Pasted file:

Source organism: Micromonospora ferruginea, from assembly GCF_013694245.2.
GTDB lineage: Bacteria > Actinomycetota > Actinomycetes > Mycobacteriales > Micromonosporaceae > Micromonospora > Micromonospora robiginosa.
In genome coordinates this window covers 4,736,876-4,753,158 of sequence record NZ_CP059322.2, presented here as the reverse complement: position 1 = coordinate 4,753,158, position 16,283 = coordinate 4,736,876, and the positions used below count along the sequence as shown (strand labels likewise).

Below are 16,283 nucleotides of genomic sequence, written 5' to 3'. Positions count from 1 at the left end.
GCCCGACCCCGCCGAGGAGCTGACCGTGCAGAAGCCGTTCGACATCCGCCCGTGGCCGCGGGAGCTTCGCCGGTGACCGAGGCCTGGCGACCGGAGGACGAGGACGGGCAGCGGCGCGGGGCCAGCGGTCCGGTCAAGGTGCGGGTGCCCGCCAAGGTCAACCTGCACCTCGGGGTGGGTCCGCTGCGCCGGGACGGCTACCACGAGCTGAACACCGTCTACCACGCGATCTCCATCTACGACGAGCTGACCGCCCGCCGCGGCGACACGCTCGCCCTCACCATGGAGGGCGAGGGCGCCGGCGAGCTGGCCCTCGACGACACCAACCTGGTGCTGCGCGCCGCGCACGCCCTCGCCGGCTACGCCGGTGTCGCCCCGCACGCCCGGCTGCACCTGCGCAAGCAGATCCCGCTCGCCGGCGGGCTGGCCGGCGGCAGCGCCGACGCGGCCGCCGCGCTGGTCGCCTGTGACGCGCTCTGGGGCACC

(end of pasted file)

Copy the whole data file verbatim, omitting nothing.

Source organism: Micromonospora ferruginea, from assembly GCF_013694245.2.
GTDB lineage: Bacteria > Actinomycetota > Actinomycetes > Mycobacteriales > Micromonosporaceae > Micromonospora > Micromonospora robiginosa.
In genome coordinates this window covers 4,736,876-4,753,158 of sequence record NZ_CP059322.2, presented here as the reverse complement: position 1 = coordinate 4,753,158, position 16,283 = coordinate 4,736,876, and the positions used below count along the sequence as shown (strand labels likewise).

Below are 16,283 nucleotides of genomic sequence, written 5' to 3'. Positions count from 1 at the left end.
GCCCGACCCCGCCGAGGAGCTGACCGTGCAGAAGCCGTTCGACATCCGCCCGTGGCCGCGGGAGCTTCGCCGGTGACCGAGGCCTGGCGACCGGAGGACGAGGACGGGCAGCGGCGCGGGGCCAGCGGTCCGGTCAAGGTGCGGGTGCCCGCCAAGGTCAACCTGCACCTCGGGGTGGGTCCGCTGCGCCGGGACGGCTACCACGAGCTGAACACCGTCTACCACGCGATCTCCATCTACGACGAGCTGACCGCCCGCCGCGGCGACACGCTCGCCCTCACCATGGAGGGCGAGGGCGCCGGCGAGCTGGCCCTCGACGACACCAACCTGGTGCTGCGCGCCGCGCACGCCCTCGCCGGCTACGCCGGTGTCGCCCCGCACGCCCGGCTGCACCTGCGCAAGCAGATCCCGCTCGCCGGCGGGCTGGCCGGCGGCAGCGCCGACGCGGCCGCCGCGCTGGTCGCCTGTGACGCGCTCTGGGGCACC